After a 48-hour strike in September, General Motors and the United Auto Workers sealed a deal that will undoubtedly serve as a pattern setter for the rest of the industry, that will cut costs and sacrifice worker and retiree medical benefits forever. The UAW once again revealed itself as a full fledged partner in implementing austerity and cutting the workers' standard of living, and serving the interests of the national capital by helping keep the struggling auto industry afloat on the backs of the workers. The same scenario quickly followed at Chrysler in early October, following a 6-hour strike.
The big breakthrough feature in the GM contract was the creation of a VEBA-a voluntary employee benefit association - or a health care trust that will take over the GM's medical benefits program and be administered by the union. The deal frees GM from an estimated debt of $55 billion over the next 80 years to cover the health care benefits for employees and retirees. The trust will be funded with a payment of 70 percent of the $55 billion (or $38.5 billion) in cash, stock and other assets. According to the New York Times, the balance of the $55 billion will supposedly come from "gains on investments." In other words the deal lets GM unload its costly medical benefit program, to be run by the union, and the whole future of the program will rest on the profitability of the company. If the company should falter, the medical plan would collapse. The union will clearly have a long term commitment to bolstering GM's profits at the expense of workers for years to come.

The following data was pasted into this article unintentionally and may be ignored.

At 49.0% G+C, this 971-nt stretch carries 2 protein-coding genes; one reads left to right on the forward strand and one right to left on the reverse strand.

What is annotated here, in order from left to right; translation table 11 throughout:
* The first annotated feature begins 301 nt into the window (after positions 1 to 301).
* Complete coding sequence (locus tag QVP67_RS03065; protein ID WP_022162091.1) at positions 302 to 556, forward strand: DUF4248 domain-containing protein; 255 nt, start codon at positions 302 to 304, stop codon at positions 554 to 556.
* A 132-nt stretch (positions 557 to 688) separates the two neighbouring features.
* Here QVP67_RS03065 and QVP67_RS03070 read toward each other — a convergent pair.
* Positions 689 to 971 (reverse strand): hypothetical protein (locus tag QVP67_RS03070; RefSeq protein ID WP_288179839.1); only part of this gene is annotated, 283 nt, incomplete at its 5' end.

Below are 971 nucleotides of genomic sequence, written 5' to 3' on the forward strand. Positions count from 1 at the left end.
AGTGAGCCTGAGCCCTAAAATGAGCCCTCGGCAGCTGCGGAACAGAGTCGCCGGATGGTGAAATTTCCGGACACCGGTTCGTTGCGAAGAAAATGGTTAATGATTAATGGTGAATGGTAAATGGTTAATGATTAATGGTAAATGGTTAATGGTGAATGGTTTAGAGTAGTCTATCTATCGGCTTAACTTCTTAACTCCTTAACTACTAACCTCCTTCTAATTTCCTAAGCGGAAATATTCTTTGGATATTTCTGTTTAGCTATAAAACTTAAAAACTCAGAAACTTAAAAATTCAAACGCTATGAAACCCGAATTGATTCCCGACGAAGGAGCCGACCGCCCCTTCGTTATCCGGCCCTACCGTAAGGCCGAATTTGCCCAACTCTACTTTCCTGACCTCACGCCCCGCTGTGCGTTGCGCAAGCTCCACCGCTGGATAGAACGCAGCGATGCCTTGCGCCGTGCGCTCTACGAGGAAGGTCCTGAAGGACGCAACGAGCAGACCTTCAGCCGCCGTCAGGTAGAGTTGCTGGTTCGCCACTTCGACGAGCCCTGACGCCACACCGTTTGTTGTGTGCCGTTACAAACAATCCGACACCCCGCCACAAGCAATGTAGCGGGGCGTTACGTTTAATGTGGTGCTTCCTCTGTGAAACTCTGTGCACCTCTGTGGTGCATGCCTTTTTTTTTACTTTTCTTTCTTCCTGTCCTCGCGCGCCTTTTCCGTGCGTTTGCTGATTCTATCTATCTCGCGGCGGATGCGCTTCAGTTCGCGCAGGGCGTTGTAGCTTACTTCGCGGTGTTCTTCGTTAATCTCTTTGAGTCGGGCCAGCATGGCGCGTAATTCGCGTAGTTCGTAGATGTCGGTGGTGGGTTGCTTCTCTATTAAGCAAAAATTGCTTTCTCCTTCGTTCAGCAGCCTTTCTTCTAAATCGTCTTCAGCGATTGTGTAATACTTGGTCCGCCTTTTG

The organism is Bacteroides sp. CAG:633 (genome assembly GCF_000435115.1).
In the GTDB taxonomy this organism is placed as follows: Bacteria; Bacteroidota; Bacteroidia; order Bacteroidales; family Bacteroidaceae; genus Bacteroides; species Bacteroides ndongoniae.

The union announced that it had won a guarantee that medical benefits wouldn't be cut for two years-exactly how long it will take for federal authorities to review the details and approve establishment of the VEBA, and then it will be the union that will preside over cuts in medical benefits in order to assure viability of the program's future. The union also made a big deal that it won a GM guarantee that the company would maintain the workforce at the current 73,000 employee level, which was initially interpreted as meaning a job guarantee for all workers. But it soon came to light that the company was merely promising to maintain a workforce "equivalent" to the current 73,000 level. It does not guarantee that all current workers will continue in the job; the company can and will close down plants - the number and location of which has yet to be announced - and hire temporary workers who will be required to become UAW members. So, the union is guaranteed 73,000 dues paying members no matter how many current workers are laid off or forced to take early retirements. The four-year contract runs through 2011and provides that workers will get a $3,000 lump sum payment when the contract is approved and signed by union officials, and additional lump sum payments in the last 3 years, but there will be no increases in hourly wage rates whatsoever.
To add insult to injury, the contract also imposes a two-tier wage system, dooming younger workers and new hires who perform the same work as workers who have been on the job for a number of years. This gives the company even more incentive to drive older workers out of their jobs. This divides the workers against each other on generational grounds, pitting young against old, turning on its head the courageous stand taken in December 2005 by transit workers in New York City who fought against imposition of a new tier system.
Yet again the trade unions reveal themselves as a weapon for capitalism against the workers. - JG, 10/13/07.